Genoa survived with 25 points – 13th.

Cagliari was 12th on better goal-difference than Genoa’s.

With 26 points, Udinese finished 11th.

Standing from left: Genzano, Mei, Recchi, Verza, Schachner, Oddi.

First row: Filippi, Ceccarelli, Piraccini, Garlini, Lucchi.

Cesena – 10th with 27 points. Two more teams had 27 points as well, but better goal-difference – Torino, 9th.

And Avellino – 8th.

Catanzaro was 7th with 28 points – on top of the group preoccupied with survival. Not a single team of this big group had a positive goal-difference. Not a single team won 10 matches. 5 points divided the 7th from the 15th – it was a close race without a single minute of relaxation.

Ascoli enjoyed a wonderful season – they were the pleasant surprise this year. Usually, a prime candidate for relegation, but this time they soared to 6th place with 32 points. They were not a title contenders – far from it – and most likely a one-time wonder, but this was perhaps one of the finest seasons in their history. May be the best.

Inter was 5th with 35 points. Nothing much, really. Inter somehow was unable to restore its leading position, remaining rather shaky and inconsistent.

Napoli, with freshly recruited Ruud Krol, had a very strong season – may be even exceptionally strong – but still, coming out of the blue, more or less, they were unable to push really far. 4th place with 35 points, beating Inter on goal-difference. The trouble was, there was hardly anybody similar in class to Krol for something more and for continuity too.

Roma continued its ascent – 3rd this year with 38 points. Not ready yet for real run for the title, but coming close to its peak. Perhaps if they got rid of the old-fashioned by now pants the guy in the middle is wearing… Small details were still needed, a little refining.

The battle between Juventus and Fiorentina went head to head to the last. Fiorentina lost by a single point.

Fiorentina had of its best season since the 1960s and it was too bad they lost the title – it was wonderful squad and perhaps the only match to Juventus: Antognoni, Bertoni (Argentina), Graziani, Cuccureddu, Galli, Vierchovod, Massaro. A combination of experience and new talent, the right blend, the right number of stars… That was the time to win and the team did its best, but missed.

Standing from left: Scirea, Bettega, Brio, Zoff, Gentile.

First row: Marocchino, Cabrini, Prandelli, Fanna, Liam Brady, Furino.

Not the easiest victory of Juventus and not very convincing one either, but… predictable, expected, same old, same old. Juventus was the dominant Italian team for a long time now, very consistent, having the most versatile squad, making the right adjustments and not losing ground. Names, well known for 10 years now. Coached by Giovanni Trapattoni – may be at this time he was recognized as a great coach, becoming not a promising young coach, but a famous one, a leading coach on world scale. He used 13 players regularly – a very small number by today’s measures, but the right one at the time – a great team meant the same players on the field. Frequent changes suggested trouble. No trouble here – so far, the squad was adjusted and readjusted carefully and there was no reason to think that it will be different in the future: some old players clearly were going to exit – Furino, Bettega, Zoff. But Scirea, Gentile, and Cabrini were the solid backbone for the next seasons. The Irish great Liam Brady achieved something well beyond his reach in England – he became a champion. He was just the right addition, but also unlikely to stay, for even Italy was increasing the number of foreigners to two, Juventus wanted Platini and, as it turned out, Boniek, and there was simply no place for Brady. Paolo Rossi played only 3 matches this year – contributing nothing, really – but was expected to be a regular the next season. Prandelli, who is on the photo, was not among the regulars at all – he played just 8 times. Juventus had the team to continue winning. And the coach. Juventus had everything.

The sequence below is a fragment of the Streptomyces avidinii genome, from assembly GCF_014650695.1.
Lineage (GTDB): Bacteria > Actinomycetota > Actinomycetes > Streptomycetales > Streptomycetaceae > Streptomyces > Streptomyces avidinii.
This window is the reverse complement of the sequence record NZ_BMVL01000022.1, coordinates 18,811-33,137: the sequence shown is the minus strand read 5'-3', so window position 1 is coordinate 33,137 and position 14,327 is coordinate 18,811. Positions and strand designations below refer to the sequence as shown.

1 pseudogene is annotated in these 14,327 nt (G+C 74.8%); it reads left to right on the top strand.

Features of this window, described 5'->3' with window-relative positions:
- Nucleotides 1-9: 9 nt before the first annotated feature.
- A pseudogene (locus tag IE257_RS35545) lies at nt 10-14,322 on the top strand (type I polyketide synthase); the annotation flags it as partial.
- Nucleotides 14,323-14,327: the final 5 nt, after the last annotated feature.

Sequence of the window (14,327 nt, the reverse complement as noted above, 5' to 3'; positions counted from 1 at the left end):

Italy II Division

Second Division or Serie B. 20-team league, mostly consisting of former first division members. Small fry, though. Two exceptions: Lazio, which decline after 1975 lead out of Serie A, and Sampdoria. However, one should be careful with Sampdoria: their familiar name was established later in the 1980s. They were still relatively unknown club, more likely to be found in the second division – the bigger local club was till Genoa. Anyhow, 4 teams were relegated and three promoted. One hopeless outsider this season and two more just hopeless. Ten clubs tried hard to avoid the dreaded the 4th relegation spot – that is, more than half the league was preoccupied with mere survival. But 7 teams competed for the top spots – not bad, a tough, if not particularly exciting, race.

Once upon a time Pescara was in first division, but those days were gone – tremendously weak, they were last in the league with 17 points.